Bridging the Pressure and Materials Gaps: High Pressure Sum Frequency Generation Study on Supported Pd Nanoparticles

T. Dellwig, G. Rupprechter, H. Unterhalt, H.-J. Freund
2000 Physical Review Letters  
Infrared-visible sum frequency generation vibrational spectroscopy is applied for the first time to monitor CO stretching vibrations on alumina supported Pd nanoparticles in a pressure range from 10 27 to 200 mbar. The adsorption behavior of Pd aggregates with 3 and 6 nm mean size is dominated by surface defects and two different adsorption sites (twofold bridging and on-top) were identified. The CO adsorption site occupancy on Pd nanocrystals is mainly governed by the gas phase pressure while
more » ... ase pressure while the structure of the particles and their temperature have a smaller influence. PACS numbers: 61.46. + w, 42.62.Fi, 82.65.Jv To close the gaps between fundamental research and applied heterogeneous catalysis is one of the major challenges in catalysis science. The "pressure gap" originates from the need of most surface sensitive techniques of a vacuum environment, in contrast to catalyzed reactions that are carried out at atmospheric pressure or higher. The "materials gap" is due to the fact that many fundamental studies use model systems (e.g., single crystals) that cannot represent the complex structure of a supported catalyst. In this Letter we demonstrate that both gaps can be simultaneously bridged by applying optical sum frequency generation (SFG) vibrational spectroscopy on a well-defined model catalyst of Pd nanoparticles grown on an ordered alumina film. As a photon-based inherently surface sensitive technique, infrared-visible sum frequency generation spectroscopy can be used from ultrahigh vacuum (UHV) to ambient conditions. The effectiveness of SFG spectroscopy as an in situ diagnostic tool to monitor adsorbates on single crystal metal and oxide surfaces at low and high pressure has been demonstrated in a number of studies [1] [2] [3] [4] . SFG has also been carried out on thin oxide films grown on metal single crystals [5] and on polycrystalline metal foil [6], but to our knowledge no SFG spectra of adsorbates on nanometer-sized metal aggregates were published. The present study shows the ability of SFG spectroscopy to study gas adsorption on supported Pd nanoparticles over a wide pressure (10 27 to 200 mbar) and temperature (190-300 K) range. The CO adsorption site occupancy on Pd nanocrystals was found to be substantially different from single crystal surfaces and it is mainly governed by the gas phase pressure while the structure and the temperature of the particles have a smaller influence. The SFG process has been reviewed in the literature [1] [2] [3] [4] [5] [6] [7] . SFG is a second-order nonlinear optical process which involves the mixing of tunable infrared (v IR ) and visible light (v vis ) to produce a sum frequency output (v SFG v IR 1 v vis ) (Fig. 1) . The process is allowed only in a medium without inversion symmetry (in the electric dipole approximation), e.g., at surfaces (or interfaces) where the inversion symmetry is broken. The dominant SFG signal is hence generated by the adsorbate. The applicability of SFG spectroscopy to nanostructured supported catalysts has been questioned for several reasons. Rough surfaces may considerably scatter the laser beams, and the high dispersion and structural heterogeneity of a supported catalyst, possibly leading to disordered adsorbates FIG. 1. Schematic representation of the sum frequency generation process and the detection of the SFG signal utilizing spatial, spectral, and temporal filtering (MC: monochromator; PM: photomultiplier; disc.: discriminator). The STM images show an overview of Pd nanoparticles grown on aluminum oxide at 300 K (left: 500 3 500 Å 2 ) and atomically resolved facets on a Pd nanocrystal. 776 0031-9007͞00͞85(4)͞776(4)$15.00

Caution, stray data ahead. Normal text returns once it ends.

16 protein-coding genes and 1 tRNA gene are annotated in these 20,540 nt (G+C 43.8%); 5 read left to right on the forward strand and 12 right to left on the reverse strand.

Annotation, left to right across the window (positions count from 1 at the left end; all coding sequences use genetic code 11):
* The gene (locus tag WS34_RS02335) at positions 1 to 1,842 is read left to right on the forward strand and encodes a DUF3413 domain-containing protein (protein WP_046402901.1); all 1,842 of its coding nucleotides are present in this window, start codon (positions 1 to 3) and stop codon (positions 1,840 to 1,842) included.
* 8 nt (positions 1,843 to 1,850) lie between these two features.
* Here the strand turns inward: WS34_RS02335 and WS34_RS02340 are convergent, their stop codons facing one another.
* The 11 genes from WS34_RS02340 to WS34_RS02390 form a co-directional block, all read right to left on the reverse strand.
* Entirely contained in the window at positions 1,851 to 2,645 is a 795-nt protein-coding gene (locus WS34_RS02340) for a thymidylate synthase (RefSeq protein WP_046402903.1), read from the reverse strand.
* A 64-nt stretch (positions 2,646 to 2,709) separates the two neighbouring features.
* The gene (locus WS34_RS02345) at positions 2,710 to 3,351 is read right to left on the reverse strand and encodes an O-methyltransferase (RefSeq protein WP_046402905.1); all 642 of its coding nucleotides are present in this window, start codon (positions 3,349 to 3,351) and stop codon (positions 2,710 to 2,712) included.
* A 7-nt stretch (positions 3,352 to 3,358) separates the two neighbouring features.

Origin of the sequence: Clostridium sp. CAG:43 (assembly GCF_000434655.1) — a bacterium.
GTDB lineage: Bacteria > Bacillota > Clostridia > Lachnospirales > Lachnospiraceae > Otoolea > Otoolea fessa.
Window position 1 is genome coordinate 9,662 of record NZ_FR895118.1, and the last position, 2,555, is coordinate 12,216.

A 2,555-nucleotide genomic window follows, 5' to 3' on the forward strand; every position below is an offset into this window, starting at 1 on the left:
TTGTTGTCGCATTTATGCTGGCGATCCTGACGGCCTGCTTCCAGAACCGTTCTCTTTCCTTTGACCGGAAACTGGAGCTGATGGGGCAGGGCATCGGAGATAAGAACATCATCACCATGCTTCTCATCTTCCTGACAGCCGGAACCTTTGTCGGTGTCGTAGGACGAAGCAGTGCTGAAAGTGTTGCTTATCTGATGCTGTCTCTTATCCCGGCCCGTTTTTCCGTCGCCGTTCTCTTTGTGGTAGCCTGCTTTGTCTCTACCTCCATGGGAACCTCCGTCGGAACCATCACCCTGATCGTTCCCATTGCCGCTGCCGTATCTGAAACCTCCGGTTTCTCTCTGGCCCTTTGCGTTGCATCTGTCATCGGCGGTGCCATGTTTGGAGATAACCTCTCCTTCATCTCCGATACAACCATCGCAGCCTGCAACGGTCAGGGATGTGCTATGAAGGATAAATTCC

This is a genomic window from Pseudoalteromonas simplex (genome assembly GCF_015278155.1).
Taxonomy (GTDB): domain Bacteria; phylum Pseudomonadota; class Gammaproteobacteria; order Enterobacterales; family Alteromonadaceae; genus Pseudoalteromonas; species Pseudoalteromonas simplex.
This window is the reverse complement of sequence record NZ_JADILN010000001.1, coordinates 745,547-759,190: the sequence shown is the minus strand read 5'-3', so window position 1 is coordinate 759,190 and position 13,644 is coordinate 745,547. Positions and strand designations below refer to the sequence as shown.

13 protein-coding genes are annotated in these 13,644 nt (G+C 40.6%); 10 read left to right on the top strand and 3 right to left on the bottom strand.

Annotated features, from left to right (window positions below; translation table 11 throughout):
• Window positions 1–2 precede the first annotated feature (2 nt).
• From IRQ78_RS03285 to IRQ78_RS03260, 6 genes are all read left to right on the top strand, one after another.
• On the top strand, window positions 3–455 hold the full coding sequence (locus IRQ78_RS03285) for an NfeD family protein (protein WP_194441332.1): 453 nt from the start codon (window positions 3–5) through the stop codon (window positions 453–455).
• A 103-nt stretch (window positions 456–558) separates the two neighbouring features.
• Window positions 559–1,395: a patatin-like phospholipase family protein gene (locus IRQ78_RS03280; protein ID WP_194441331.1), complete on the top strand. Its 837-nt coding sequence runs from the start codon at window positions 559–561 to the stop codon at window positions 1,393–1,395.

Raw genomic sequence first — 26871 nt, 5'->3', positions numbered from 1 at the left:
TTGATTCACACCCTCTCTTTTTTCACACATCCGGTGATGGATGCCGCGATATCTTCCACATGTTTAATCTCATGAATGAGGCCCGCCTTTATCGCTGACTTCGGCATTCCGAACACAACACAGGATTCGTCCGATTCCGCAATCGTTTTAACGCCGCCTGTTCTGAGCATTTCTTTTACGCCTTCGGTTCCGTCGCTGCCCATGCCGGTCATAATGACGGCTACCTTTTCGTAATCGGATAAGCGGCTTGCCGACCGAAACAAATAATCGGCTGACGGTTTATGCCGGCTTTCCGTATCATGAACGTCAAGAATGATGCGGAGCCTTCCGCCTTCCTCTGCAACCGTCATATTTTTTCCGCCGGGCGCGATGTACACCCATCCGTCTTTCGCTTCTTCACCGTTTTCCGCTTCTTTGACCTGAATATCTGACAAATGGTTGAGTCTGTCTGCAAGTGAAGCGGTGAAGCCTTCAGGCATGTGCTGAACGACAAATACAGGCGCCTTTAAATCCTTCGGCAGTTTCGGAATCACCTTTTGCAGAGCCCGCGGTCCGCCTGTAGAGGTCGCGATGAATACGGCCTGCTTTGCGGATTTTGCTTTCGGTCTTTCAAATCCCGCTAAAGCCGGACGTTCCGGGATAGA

doi:10.1103/physrevlett.85.776 pmid:10991396 fatcat:hpz326emtvh6lghiaicdbgs67i